Objective: We sought to gain a comprehensive understanding of the current methods for conflict resolution and the ways in which women surgeons would prefer workplace conflicts to be adjudicated.
Summary of background data: Interprofessional workplace conflicts are poorly studied, particularly for women in surgery. These conflicts may negatively impact surgical team dynamic and be detrimental to patient safety. Moreover, workplace conflicts and their management are a proposed driver of decreased professional satisfaction and achievement. How women surgeons experience workplace conflicts and how these are managed remains unexplored.
Methods: We conducted 30 semi-structured interviews with women surgeons across the United States who had experienced workplace conflict that resulted in action by a nonphysician. Surgeons were diverse with respect to demographics, specialty, and institutional settings. Through thematic analysis using NVivo, we analyzed and reported patterns within the data.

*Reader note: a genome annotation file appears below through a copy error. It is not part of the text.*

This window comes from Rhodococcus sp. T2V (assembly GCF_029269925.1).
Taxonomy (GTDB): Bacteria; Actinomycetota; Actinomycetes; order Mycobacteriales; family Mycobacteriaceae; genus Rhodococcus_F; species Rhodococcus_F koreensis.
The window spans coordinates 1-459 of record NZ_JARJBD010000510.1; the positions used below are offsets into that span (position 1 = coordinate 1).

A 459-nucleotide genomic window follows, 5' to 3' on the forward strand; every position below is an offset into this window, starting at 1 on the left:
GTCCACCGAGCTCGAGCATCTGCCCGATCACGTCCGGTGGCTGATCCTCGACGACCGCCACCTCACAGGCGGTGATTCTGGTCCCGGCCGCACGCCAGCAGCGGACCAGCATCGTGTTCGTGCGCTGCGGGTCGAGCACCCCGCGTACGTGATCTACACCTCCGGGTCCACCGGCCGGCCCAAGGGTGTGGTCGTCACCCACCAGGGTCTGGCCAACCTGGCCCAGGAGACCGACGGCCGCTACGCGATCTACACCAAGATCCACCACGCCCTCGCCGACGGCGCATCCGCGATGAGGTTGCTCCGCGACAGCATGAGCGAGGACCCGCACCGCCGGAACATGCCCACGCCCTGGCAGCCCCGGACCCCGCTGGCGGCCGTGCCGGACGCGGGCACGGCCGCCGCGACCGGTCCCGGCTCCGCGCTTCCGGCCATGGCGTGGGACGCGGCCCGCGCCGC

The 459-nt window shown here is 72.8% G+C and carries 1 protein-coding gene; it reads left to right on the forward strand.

Results: Although the majority of women asserted resilience in how they engage with these situations, many also cited ways in which these events could better be adjudicated. Recommendations included (1) more direct conflict resolution, (2) more transparency in reporting processes, (3) greater opportunity to address complaints, (4) explicit policies for events that repeatedly result in workplace conflict, and (5) divorcing interpersonal complaints from patient safety reporting mechanisms.
Conclusion: This study motivates and informs best practices around adjudication of workplace conflict to help protect women surgeons and nonclinicians. Going forward, best practices should include more objective criteria for how conflicts are adjudicated. Continued efforts at an institutional level are needed to help mitigate inequities against women surgeons.
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